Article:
Amazon.com Inc. (NASDAQ: AMZN) announced Monday the availability of its Fire TV streaming video set-top box. Fire TV has its work cut out for it in a field with both established players and other recent entrants.
Like Apple TV from Apple Inc. (NASDAQ: AAPL) and the Roku 3 box, Fire TV’s list price is $99. Chromecast from Google Inc. (NASDAQ: GOOG) costs just $35, but it is a bit more limited than the other devices. Its big benefits are low price and very small size.
Amazon’s CEO Jeff Bezos focused on the “open” approach of Fire TV. Users will be able to view Amazon Prime and Instant Video, of course, but the box also works with Netflix, Hulu Plus, WatchESPN and YouTube. Does it go without saying that users need to purchase subscriptions for these services?
Apple TV generated more than $1 billion in hardware and content sales last year, which works out to about 10 million units, twice the sales volume of 2012. Privately held Roku claims to have shipped 8 million units in the United States since 2008 and that streaming hours rose 70% last year to 1.7 billion. Roku also recently has introduced a Chromecast-like dongle priced at $50 that has a far larger range of programming available than does the Google device and its own remote control device.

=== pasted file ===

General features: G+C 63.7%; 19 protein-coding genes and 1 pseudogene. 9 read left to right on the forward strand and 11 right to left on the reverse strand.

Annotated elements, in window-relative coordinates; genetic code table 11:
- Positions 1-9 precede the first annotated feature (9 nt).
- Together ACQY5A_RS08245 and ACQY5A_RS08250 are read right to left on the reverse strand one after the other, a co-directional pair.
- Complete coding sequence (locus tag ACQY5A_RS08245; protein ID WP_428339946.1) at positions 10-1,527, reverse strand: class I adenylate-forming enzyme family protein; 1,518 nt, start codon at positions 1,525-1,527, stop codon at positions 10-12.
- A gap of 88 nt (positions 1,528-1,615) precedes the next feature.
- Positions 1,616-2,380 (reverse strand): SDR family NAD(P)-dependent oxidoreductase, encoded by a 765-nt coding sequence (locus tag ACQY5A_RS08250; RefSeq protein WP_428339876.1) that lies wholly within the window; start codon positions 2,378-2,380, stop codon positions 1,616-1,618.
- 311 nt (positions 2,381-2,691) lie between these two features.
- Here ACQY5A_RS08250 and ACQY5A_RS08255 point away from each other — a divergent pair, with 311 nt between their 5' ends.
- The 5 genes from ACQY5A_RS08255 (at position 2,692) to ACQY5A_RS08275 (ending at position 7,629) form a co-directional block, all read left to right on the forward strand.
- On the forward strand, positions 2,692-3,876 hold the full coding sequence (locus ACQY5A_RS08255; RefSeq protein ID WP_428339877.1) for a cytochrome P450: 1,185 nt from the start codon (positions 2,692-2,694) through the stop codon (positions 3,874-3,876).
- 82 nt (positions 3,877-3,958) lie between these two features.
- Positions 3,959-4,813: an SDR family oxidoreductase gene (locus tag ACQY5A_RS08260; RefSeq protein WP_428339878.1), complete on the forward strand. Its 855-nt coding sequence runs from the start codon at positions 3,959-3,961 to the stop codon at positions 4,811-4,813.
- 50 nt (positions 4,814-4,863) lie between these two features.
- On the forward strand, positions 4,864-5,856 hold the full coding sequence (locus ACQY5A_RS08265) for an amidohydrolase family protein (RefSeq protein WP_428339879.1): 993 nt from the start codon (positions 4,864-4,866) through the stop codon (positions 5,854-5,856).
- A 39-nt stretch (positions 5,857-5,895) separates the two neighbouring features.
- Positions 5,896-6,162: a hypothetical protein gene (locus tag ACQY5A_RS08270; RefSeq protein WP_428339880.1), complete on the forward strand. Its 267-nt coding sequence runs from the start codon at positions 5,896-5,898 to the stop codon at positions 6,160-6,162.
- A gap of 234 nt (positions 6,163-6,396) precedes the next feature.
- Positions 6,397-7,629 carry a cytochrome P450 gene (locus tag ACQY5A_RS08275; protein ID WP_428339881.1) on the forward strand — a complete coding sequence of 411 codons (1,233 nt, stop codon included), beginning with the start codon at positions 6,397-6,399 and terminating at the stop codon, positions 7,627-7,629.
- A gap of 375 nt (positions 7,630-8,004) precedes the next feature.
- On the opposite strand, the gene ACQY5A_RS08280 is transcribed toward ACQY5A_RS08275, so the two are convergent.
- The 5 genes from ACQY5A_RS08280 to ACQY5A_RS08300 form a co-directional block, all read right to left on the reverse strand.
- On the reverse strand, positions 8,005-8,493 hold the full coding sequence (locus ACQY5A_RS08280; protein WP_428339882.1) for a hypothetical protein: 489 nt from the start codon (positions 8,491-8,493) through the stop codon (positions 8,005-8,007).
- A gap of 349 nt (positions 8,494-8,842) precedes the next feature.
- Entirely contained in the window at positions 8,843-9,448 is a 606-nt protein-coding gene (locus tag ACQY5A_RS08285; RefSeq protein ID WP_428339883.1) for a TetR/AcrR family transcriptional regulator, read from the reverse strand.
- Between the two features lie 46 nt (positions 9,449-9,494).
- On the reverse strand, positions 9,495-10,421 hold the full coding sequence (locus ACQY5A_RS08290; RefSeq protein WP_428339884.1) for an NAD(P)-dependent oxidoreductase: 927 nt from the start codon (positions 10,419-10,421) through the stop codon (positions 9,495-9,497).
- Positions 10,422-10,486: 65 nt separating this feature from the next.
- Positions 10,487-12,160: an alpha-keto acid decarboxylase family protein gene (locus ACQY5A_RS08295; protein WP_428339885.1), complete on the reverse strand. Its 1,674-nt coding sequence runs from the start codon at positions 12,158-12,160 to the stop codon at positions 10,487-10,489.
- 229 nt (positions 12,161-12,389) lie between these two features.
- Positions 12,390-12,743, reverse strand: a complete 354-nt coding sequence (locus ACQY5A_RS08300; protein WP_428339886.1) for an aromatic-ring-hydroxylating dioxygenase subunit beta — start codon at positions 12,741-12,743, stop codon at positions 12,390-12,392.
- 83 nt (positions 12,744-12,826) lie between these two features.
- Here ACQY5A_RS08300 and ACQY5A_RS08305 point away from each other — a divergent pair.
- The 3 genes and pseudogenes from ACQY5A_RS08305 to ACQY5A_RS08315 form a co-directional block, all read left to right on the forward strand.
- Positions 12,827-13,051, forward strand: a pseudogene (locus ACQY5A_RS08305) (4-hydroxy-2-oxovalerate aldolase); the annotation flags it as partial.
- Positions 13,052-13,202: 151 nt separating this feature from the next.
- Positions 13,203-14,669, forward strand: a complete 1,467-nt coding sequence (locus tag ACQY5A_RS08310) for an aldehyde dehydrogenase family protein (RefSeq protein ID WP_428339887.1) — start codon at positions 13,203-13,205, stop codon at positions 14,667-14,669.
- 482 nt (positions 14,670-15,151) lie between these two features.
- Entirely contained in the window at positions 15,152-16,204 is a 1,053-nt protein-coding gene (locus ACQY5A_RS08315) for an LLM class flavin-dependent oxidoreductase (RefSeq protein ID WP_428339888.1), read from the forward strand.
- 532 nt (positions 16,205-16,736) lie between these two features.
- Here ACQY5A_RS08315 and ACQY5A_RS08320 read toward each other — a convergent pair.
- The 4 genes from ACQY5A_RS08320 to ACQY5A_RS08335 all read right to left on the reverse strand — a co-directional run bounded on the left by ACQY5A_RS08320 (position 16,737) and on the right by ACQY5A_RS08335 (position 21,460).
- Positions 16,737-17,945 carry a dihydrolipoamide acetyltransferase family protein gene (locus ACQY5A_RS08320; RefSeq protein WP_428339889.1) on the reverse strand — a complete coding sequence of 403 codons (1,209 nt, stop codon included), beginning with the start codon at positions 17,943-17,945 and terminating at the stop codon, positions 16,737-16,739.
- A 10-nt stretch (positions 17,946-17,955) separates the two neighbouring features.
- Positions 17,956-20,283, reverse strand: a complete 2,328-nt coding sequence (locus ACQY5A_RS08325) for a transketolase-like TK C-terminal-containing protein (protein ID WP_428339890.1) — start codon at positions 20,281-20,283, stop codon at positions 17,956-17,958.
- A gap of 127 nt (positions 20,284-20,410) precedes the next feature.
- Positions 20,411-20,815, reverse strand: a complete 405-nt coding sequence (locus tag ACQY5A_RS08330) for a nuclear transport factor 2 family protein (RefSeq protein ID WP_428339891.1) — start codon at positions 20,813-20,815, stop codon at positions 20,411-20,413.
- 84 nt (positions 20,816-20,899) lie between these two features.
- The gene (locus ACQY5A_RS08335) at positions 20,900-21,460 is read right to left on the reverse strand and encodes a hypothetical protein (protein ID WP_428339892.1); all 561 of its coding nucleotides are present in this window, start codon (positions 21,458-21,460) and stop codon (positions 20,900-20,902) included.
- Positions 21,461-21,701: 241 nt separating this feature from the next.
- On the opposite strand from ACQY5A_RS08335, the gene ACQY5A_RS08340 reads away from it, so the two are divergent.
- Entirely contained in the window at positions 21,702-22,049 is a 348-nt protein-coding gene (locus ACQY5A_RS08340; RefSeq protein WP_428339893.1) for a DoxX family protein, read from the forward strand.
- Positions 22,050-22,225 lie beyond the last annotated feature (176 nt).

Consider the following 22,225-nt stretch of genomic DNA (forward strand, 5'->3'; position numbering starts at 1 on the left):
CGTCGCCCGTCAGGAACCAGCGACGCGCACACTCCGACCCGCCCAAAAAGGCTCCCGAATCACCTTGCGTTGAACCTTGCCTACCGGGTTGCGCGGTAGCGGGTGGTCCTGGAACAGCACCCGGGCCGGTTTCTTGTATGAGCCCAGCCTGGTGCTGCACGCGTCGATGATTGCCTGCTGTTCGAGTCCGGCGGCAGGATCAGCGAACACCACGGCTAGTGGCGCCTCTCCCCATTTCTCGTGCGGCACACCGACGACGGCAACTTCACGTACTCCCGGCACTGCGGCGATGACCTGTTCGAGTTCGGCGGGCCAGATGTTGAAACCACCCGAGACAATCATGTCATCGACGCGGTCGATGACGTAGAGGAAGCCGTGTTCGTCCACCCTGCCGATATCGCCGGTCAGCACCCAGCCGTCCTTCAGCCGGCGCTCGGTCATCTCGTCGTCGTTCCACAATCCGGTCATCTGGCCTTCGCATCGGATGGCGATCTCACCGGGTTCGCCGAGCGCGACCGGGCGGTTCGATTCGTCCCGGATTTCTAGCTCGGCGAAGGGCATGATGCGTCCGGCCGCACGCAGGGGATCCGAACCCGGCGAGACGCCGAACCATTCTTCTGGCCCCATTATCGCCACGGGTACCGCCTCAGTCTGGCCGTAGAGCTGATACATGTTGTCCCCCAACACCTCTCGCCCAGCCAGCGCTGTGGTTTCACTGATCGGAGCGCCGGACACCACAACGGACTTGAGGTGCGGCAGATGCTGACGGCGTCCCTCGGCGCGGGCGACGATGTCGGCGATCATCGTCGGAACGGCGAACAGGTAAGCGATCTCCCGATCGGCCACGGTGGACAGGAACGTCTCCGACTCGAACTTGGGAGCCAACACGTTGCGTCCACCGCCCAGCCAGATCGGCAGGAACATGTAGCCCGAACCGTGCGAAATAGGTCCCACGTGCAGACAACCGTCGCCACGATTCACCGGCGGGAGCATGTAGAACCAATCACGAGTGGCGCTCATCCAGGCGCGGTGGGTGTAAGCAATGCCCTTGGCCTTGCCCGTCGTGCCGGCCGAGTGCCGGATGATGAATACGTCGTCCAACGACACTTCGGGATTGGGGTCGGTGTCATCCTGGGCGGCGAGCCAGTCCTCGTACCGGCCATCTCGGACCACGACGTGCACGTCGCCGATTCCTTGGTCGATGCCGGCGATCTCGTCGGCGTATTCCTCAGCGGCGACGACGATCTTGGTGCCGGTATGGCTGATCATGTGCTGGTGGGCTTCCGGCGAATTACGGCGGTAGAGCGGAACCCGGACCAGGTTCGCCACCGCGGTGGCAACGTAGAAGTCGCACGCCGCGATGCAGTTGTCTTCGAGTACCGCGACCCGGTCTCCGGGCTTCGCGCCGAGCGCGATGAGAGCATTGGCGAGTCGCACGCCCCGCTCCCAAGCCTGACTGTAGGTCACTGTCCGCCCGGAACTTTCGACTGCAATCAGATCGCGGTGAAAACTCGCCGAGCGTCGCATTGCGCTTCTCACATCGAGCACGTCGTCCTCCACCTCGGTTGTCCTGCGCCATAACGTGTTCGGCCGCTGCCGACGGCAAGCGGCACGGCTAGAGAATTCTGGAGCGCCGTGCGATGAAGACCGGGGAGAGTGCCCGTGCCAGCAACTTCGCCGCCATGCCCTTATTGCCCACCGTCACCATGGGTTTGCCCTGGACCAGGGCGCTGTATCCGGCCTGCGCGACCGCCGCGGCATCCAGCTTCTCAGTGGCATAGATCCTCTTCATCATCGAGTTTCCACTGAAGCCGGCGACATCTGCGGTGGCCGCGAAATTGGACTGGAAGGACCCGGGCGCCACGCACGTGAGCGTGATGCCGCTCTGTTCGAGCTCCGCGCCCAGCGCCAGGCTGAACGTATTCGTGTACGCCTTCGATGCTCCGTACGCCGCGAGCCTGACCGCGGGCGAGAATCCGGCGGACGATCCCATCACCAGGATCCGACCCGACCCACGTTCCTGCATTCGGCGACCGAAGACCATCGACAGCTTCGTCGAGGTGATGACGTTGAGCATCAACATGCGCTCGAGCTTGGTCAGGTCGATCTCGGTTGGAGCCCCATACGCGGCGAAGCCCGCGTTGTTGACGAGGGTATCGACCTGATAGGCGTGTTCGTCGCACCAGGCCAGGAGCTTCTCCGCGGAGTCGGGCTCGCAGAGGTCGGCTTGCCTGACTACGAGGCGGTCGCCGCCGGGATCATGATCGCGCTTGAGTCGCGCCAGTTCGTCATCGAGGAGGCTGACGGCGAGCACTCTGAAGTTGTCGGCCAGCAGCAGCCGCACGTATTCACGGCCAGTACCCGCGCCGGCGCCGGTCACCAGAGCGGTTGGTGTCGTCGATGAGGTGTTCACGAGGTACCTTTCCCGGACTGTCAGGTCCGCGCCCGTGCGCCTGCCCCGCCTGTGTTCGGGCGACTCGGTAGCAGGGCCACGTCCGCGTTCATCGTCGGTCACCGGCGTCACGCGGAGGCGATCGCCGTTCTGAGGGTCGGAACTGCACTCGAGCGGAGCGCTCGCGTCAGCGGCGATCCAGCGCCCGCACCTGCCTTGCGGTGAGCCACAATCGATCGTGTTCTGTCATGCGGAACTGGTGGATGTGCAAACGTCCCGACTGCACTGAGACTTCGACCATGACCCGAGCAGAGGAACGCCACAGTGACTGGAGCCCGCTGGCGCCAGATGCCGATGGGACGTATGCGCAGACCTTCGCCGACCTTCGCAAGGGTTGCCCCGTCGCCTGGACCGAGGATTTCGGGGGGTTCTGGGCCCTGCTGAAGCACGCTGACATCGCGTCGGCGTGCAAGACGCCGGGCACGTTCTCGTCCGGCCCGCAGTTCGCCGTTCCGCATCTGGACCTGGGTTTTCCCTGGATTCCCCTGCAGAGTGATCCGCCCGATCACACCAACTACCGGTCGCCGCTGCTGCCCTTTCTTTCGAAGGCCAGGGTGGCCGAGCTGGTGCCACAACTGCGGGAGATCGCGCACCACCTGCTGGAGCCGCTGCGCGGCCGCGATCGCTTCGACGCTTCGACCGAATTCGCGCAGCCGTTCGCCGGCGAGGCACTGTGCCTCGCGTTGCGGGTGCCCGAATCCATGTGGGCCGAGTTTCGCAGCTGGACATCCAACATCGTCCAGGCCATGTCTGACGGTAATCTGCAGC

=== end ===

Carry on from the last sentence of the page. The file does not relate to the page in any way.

But are set-top boxes or dongles the future of streaming TV? Roku has deals for SmartTVs that are set to ship this fall. The company’s goal is to be the platform provider for SmartTVs in the same way that Apple and Google are the platform providers for smartphones. Apple has also been rumored to be on the trail of its own SmartTV for a couple of years now but has released nothing so far.
Oddly perhaps, Roku is generally recognized as the 600-pound gorilla in this group. It may not have sold as many units as Apple, but its offerings are, so far at least, wider and it probably gets more viewer hours than any other system. The small company claims more than 1,200 channels, way ahead of anyone else. How long it can outrun the deep pockets at Apple, Google and now Amazon remains to be seen.
So where does Amazon fit in? It is tempting to say nowhere, but underestimating the power of Amazon is generally a losing proposition. Among the claims for Fire TV are a faster processor, more memory and a usable voice interface, among other things. These may be enough for Amazon to get its foot in the door, but it will need to bring more to the table to win.
Other competitors for the streaming business include Microsoft Corp. (NASDAQ: MSFT) and Sony Corp. (NYSE: SNE). Microsoft’s Xbox One already includes some streaming access, and the capability is coming to PlayStation 4 by the end of the year.